washingtonpost.com
No Firm Evidence on How Murdoch Would Run Journal

By Frank Ahrens and Mary Jordan
Washington Post Staff Writers
Saturday, June 23, 2007

In Rupert Murdoch's world, not all journalism is created equal.

Unlike in the United States, where even the smallest newspapers claim to hew to the same standards of objectivity, the journalism in Murdoch's global media empire runs from serious to salacious, from evenhanded to partisan. And, like many overseas news outlets, Murdoch's newspapers and journalism businesses often are aligned with governments.

This has caused what many journalists consider to be unacceptable intrusion of Murdoch's corporate and political interests into his journalism and media operations.

As Murdoch's unsolicited $5 billion bid for Dow Jones, parent of the Wall Street Journal, has gained ground in recent days, the question becomes more urgent: What would Murdoch do to the Journal if he owned it?

The Bancroft family, which controls Dow Jones, has sought assurances that a Murdoch-owned Journal would remain editorially independent before they would support a sale. Yesterday, the family gave News Corp. a proposal for an editorial board that would be a buffer between the Journal and Murdoch.

Murdoch is the face of News Corp. in a way that separates it from other major media companies. His sensibilities permeate the company in a way that, say, Robert A. Iger's do not at the Walt Disney Co.

"You are working for one man, not a faceless organization," said Roy Greenslade, a journalism professor at City University in London and a media commentator. When sensitive stories come along, Greenslade believes that even if they haven't heard from Murdoch directly, Murdoch's editors are thinking, "What would Rupert think?" and there is "a self-censorship."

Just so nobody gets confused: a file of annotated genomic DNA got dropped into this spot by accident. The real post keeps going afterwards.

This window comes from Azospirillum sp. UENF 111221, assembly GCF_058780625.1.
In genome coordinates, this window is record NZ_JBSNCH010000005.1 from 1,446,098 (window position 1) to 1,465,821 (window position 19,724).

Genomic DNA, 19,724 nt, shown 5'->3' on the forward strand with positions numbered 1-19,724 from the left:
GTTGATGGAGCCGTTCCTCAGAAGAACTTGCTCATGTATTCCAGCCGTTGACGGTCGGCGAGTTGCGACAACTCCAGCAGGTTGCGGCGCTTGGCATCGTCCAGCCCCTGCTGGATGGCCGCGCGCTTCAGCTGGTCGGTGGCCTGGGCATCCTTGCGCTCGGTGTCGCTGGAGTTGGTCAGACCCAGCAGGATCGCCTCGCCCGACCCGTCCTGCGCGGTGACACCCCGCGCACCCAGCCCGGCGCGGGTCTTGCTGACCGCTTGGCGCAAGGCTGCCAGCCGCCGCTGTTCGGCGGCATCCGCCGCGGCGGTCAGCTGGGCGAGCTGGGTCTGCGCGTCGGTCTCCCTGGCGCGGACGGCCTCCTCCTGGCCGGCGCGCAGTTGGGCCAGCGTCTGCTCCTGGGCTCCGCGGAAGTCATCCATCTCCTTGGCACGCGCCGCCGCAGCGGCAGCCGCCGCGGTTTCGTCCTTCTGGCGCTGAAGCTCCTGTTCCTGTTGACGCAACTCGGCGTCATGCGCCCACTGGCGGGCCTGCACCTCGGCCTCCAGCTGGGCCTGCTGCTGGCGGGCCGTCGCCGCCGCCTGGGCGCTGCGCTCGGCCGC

Murdoch treats his different products differently. He enjoys rolling up his sleeves and jumping into his tabloids, such as London's Sun (known for its topless Page 3 girls) and the New York Post, but -- at least in recent years -- has tended to leave his more serious products, such as the Times of London, alone.

Robert Thomson, editor of the Times, said allegations of self-censorship "call into question the integrity of every journalist at the Times." He said Murdoch does not meddle with the Times' editorial content, and he dismissed critics who he said make such allegations without offering evidence: "They say you don't need evidence -- it's so subtle you actually can't see it in the pages of the Times." Thomson is advising Murdoch on the Dow Jones bid.

With the Times, Murdoch has a written agreement not to interfere editorially; that is not the case with the tabloids. Greenslade said the editors of the Sun wanted to "ditch" Prime Minister Tony Blair but Murdoch didn't, so they continued to support him.

In former Times editor Harold Evans's 1983 book, "Good Times, Bad Times," he quotes Murdoch as saying that his promises of editorial independence for the Times "aren't worth the paper they're written on," a statement News Corp. disputes that Murdoch made. Evans declined a request for an interview, as did Murdoch.